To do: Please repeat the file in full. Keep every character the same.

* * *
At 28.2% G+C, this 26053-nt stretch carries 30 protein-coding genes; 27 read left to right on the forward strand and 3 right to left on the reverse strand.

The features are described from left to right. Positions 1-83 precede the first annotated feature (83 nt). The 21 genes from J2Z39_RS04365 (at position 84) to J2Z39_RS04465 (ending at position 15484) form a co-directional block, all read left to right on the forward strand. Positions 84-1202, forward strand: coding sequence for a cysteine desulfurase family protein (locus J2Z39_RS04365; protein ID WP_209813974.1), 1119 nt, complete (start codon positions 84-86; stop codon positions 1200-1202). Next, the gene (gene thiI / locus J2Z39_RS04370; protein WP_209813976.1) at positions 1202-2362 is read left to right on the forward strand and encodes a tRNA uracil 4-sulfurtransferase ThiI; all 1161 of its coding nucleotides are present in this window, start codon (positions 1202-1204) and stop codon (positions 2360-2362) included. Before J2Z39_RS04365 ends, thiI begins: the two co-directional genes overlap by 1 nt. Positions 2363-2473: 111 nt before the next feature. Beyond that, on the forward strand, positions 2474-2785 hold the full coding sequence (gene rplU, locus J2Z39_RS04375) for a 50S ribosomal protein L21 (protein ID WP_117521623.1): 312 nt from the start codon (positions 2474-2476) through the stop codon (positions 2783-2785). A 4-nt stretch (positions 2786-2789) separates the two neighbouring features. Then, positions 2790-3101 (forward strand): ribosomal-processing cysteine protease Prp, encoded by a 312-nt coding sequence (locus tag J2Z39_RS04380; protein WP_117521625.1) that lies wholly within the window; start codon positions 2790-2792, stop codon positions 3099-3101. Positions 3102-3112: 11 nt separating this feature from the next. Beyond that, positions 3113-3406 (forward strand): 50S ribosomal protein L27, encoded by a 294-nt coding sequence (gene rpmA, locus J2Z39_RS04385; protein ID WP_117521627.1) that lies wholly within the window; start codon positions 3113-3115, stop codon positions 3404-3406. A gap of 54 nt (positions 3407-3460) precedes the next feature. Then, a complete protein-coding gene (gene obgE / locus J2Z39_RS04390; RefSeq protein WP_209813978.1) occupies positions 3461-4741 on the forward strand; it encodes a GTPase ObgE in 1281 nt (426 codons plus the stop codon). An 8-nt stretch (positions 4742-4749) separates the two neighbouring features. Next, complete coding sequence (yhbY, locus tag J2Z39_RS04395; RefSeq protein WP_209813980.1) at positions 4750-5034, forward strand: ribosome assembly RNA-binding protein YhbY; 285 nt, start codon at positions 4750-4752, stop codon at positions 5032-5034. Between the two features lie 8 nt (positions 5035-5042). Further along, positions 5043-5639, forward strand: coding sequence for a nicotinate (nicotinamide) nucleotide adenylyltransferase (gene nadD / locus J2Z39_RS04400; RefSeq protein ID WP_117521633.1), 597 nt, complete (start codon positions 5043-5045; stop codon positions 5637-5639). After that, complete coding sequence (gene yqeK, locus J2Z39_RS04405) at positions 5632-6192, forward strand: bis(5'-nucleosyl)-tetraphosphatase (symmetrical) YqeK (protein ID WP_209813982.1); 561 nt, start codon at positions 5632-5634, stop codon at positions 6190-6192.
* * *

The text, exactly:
At 28.2% G+C, this 26053-nt stretch carries 30 protein-coding genes; 27 read left to right on the forward strand and 3 right to left on the reverse strand.

The features are described from left to right. Positions 1-83 precede the first annotated feature (83 nt). The 21 genes from J2Z39_RS04365 (at position 84) to J2Z39_RS04465 (ending at position 15484) form a co-directional block, all read left to right on the forward strand. Positions 84-1202, forward strand: coding sequence for a cysteine desulfurase family protein (locus J2Z39_RS04365; protein ID WP_209813974.1), 1119 nt, complete (start codon positions 84-86; stop codon positions 1200-1202). Next, the gene (gene thiI / locus J2Z39_RS04370; protein WP_209813976.1) at positions 1202-2362 is read left to right on the forward strand and encodes a tRNA uracil 4-sulfurtransferase ThiI; all 1161 of its coding nucleotides are present in this window, start codon (positions 1202-1204) and stop codon (positions 2360-2362) included. Before J2Z39_RS04365 ends, thiI begins: the two co-directional genes overlap by 1 nt. Positions 2363-2473: 111 nt before the next feature. Beyond that, on the forward strand, positions 2474-2785 hold the full coding sequence (gene rplU, locus J2Z39_RS04375) for a 50S ribosomal protein L21 (protein ID WP_117521623.1): 312 nt from the start codon (positions 2474-2476) through the stop codon (positions 2783-2785). A 4-nt stretch (positions 2786-2789) separates the two neighbouring features. Then, positions 2790-3101 (forward strand): ribosomal-processing cysteine protease Prp, encoded by a 312-nt coding sequence (locus tag J2Z39_RS04380; protein WP_117521625.1) that lies wholly within the window; start codon positions 2790-2792, stop codon positions 3099-3101. Positions 3102-3112: 11 nt separating this feature from the next. Beyond that, positions 3113-3406 (forward strand): 50S ribosomal protein L27, encoded by a 294-nt coding sequence (gene rpmA, locus J2Z39_RS04385; protein ID WP_117521627.1) that lies wholly within the window; start codon positions 3113-3115, stop codon positions 3404-3406. A gap of 54 nt (positions 3407-3460) precedes the next feature. Then, a complete protein-coding gene (gene obgE / locus J2Z39_RS04390; RefSeq protein WP_209813978.1) occupies positions 3461-4741 on the forward strand; it encodes a GTPase ObgE in 1281 nt (426 codons plus the stop codon). An 8-nt stretch (positions 4742-4749) separates the two neighbouring features. Next, complete coding sequence (yhbY, locus tag J2Z39_RS04395; RefSeq protein WP_209813980.1) at positions 4750-5034, forward strand: ribosome assembly RNA-binding protein YhbY; 285 nt, start codon at positions 4750-4752, stop codon at positions 5032-5034. Between the two features lie 8 nt (positions 5035-5042). Further along, positions 5043-5639, forward strand: coding sequence for a nicotinate (nicotinamide) nucleotide adenylyltransferase (gene nadD / locus J2Z39_RS04400; RefSeq protein ID WP_117521633.1), 597 nt, complete (start codon positions 5043-5045; stop codon positions 5637-5639). After that, complete coding sequence (gene yqeK, locus J2Z39_RS04405) at positions 5632-6192, forward strand: bis(5'-nucleosyl)-tetraphosphatase (symmetrical) YqeK (protein ID WP_209813982.1); 561 nt, start codon at positions 5632-5634, stop codon at positions 6190-6192.